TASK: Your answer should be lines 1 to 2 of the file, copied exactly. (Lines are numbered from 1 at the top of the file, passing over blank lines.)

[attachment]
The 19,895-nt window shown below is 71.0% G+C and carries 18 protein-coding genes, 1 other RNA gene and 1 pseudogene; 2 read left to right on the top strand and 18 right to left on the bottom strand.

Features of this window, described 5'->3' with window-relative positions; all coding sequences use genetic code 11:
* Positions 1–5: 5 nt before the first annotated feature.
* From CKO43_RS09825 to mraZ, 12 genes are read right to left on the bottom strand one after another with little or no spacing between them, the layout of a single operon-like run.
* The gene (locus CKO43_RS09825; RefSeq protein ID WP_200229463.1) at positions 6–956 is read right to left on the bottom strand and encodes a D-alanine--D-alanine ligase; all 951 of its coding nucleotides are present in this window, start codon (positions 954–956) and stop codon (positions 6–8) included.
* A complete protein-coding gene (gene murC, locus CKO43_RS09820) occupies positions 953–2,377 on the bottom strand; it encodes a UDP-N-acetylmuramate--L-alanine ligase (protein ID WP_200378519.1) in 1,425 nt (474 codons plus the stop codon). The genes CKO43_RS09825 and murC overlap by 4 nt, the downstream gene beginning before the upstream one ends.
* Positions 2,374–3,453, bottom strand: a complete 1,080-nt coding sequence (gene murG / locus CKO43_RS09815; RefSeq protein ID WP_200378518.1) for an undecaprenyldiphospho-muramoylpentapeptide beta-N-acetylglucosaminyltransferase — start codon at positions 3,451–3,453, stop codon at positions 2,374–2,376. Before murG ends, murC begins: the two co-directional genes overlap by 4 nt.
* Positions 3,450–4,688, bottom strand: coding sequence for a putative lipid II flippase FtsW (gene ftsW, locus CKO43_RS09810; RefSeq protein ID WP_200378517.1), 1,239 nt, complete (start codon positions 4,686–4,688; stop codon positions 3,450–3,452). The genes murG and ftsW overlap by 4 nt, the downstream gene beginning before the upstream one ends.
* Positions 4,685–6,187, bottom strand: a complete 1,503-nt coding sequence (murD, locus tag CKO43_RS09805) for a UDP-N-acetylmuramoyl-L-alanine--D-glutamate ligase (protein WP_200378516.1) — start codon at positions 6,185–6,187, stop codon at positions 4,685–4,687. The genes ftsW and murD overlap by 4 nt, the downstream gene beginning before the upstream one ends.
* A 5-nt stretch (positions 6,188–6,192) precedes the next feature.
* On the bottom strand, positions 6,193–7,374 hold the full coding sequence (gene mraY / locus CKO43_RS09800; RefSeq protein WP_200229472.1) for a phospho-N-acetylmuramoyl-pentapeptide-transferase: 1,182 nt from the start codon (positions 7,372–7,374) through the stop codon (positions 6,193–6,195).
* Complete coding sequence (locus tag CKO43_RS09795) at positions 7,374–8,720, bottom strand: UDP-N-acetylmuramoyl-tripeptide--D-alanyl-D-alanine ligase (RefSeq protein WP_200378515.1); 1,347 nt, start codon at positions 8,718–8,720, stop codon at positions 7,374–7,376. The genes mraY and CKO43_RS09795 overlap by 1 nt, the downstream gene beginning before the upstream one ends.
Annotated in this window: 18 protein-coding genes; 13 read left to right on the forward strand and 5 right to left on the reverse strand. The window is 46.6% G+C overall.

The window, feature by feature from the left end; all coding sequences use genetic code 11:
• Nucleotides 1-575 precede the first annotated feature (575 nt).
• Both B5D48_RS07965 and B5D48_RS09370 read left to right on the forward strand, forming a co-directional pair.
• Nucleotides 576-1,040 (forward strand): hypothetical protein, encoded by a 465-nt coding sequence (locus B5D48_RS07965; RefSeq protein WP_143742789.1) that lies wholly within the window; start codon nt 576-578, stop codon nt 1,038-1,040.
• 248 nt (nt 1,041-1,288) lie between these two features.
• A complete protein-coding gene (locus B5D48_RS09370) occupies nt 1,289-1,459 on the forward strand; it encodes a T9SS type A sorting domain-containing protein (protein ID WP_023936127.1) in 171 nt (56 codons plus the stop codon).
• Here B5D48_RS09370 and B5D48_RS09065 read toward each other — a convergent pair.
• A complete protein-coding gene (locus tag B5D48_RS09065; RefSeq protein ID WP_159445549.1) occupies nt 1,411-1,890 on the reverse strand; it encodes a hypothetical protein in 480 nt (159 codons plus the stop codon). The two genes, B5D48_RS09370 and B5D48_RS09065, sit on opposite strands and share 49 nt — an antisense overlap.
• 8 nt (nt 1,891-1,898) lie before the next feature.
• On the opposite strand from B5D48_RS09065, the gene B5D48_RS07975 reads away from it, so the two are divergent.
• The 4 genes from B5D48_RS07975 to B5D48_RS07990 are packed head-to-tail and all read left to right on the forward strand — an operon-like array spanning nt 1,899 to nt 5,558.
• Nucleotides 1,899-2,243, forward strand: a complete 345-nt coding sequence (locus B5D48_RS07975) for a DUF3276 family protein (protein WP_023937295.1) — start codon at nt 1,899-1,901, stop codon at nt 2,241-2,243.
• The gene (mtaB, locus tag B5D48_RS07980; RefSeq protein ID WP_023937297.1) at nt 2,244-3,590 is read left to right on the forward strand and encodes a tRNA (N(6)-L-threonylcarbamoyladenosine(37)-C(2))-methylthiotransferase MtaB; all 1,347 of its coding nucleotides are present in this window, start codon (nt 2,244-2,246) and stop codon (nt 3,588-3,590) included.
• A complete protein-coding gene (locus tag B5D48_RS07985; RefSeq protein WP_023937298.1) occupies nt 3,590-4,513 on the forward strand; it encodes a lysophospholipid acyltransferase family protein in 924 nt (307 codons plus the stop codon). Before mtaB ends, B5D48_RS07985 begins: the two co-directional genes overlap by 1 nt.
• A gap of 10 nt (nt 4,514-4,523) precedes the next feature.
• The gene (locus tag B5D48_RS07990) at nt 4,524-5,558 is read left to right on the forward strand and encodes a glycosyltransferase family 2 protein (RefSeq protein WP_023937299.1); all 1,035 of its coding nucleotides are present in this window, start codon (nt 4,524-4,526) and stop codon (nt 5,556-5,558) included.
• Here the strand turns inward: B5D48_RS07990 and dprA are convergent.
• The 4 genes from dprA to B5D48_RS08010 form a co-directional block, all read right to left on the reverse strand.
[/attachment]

The 19,895-nt window shown below is 71.0% G+C and carries 18 protein-coding genes, 1 other RNA gene and 1 pseudogene; 2 read left to right on the top strand and 18 right to left on the bottom strand.

Features of this window, described 5'->3' with window-relative positions; all coding sequences use genetic code 11: